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A painted portrait of an Indigenous person wearing a headdress.

A painted portrait of an Indigenous person, who wears a white shoulder wrap, necklace, and a headdress.

Gallery Text

[Tah-Col-o-Quoit] was elected by intertribal council to represent the Athâwethiwa or Asakiwaki (People of the Yellow Earth; Sauk) and Meshkwahkîhaki or Meskwaki (People of the Red Earth; Fox) on a diplomatic visit to Washington, D.C. In his portrait, [Tah-Col-o-Quoit] chose to be represented in traditional dress with adornments and elements connoting their esteem and power. Wrapped in a greatcoat of soft buckskin, [Tah-Col-o-Quoit] wears a metal medallion, a headbandecked with claws and feathers, dyed hair, and carries a beautifully embellished “gunstock” club: a tool of great importance in hunting, war, and peace ceremonies. The lithographic and painted representations of [Tah-Col-o-Quoit] by Inman, Cephas Childs, and Charles Bird King arguably the most famous and most reproduced of the series.

I. Portraits Commissioned by the U.S. Government: Indigenous Delegates to Washington, D.C.

A portrait and its meanings are never stable. The work assumes the gaze of future generations and anticipates ongoing evaluation and reflection as new associations, lessons, and questions emerge. Between 1821 and 1834, ideology and federal policy created a portrait "event" that haunts Harvard University and the United States to this day.

In 1821, Thomas McKenney, head of the Bureau of Indian Affairs within the War Department, commissioned artist Charles Bird King to begin painting Indigenous delegates and tribal leaders who journeyed to Washington, D.C., in the hopes of reaffirming treaties and seeking redress. In actuality, McKenney wanted (in his words) "an Indian Gallery" as a record of "the aboriginal man" amid "the ultimate destruction which awaits his race." King produced around 160 portraits over nine years. Like President Andrew Jackson, McKenney promoted the romanticized notion of the United States as a territorial and ideological republic with a "manifest destiny" to extend from the Atlantic to the Pacific Ocean. When Jackson signed the Indian Removal Act into law in 1830, the portraits were sent on a multicity tour, representing a nostalgic and inaccurate archive of a "noble race now passed."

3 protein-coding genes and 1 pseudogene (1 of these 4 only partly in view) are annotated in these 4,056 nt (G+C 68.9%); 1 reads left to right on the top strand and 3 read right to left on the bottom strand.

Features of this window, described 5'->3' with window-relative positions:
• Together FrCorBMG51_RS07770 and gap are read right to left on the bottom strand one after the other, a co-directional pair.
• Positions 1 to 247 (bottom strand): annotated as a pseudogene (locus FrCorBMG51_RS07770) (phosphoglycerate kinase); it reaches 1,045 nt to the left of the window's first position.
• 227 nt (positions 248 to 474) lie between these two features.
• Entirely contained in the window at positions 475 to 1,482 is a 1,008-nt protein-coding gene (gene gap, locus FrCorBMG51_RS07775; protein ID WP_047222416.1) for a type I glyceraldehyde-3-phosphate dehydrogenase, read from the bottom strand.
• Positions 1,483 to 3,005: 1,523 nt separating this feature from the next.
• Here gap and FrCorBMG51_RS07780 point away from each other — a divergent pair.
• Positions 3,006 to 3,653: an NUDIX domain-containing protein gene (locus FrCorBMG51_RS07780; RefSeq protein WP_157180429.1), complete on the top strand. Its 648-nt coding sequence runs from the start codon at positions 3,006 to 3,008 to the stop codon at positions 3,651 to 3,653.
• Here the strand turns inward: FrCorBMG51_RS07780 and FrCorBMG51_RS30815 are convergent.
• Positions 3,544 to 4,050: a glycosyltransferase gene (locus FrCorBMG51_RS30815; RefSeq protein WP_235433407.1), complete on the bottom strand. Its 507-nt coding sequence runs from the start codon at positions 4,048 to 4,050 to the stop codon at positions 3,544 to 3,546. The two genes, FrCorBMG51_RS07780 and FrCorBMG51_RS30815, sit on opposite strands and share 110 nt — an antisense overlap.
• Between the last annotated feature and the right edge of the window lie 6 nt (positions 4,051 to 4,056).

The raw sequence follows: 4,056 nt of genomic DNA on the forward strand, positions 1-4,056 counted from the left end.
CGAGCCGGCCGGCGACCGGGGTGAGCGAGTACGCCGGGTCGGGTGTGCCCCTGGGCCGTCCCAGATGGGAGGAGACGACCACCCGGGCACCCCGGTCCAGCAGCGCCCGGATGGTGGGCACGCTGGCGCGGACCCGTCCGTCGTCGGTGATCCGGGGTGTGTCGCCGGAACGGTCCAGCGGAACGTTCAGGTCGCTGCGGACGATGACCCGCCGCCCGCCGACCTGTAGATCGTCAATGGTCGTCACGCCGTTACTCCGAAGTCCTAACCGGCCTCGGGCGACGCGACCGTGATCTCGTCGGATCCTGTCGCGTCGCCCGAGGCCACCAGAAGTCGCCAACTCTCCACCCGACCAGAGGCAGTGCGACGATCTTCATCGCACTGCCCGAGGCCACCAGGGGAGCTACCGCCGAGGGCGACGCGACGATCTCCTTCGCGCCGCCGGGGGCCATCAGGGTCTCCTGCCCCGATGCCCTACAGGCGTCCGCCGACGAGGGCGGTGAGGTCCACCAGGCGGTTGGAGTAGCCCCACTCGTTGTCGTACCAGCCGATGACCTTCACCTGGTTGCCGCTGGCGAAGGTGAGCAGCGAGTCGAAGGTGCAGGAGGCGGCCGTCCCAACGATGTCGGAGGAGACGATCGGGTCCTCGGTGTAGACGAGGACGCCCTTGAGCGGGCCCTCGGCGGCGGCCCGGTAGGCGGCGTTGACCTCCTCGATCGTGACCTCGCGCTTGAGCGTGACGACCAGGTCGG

In 1832, McKenney commissioned Henry Inman to copy King’s portraits. A fire at the Smithsonian in 1865 destroyed most of King’s paintings. The Inman paintings remain a poignant archive of the era’s sentiment and prejudice. In 1889, Harvard’s Peabody Museum of Archaeology and Ethnology was bequeathed 109 of Inman’s portraits in their original gilded frames.

Inman’s portraits after King provide us with a complex, diverse, and imperfect record. Some of the sitters wear western-style suits and display "peace medals" given by government officials. Some portraits seem to bear witness to sitters’ self-fashioning and their insistence on accurate representation. Others represent delegates in ensembles that indicate their navigation of, and relationship to, multiple cultures. Our sense is that King made sketches of the sitters’ faces from life and from eyewitness accounts. He later relied on memory or McKenney’s descriptions to approximate and "stage" the backgrounds and much of the delegates’ dress and poses. McKenney touted the portraits as typological tools to visually distinguish "civilized" tribes who had assimilated from "uncivilized" tribes. The paintings were intended to justify the forced displacement and removal of Indigenous populations from the eastern United States, serving as illustrations of those nations whose pride, prominence, and wealth were a threat.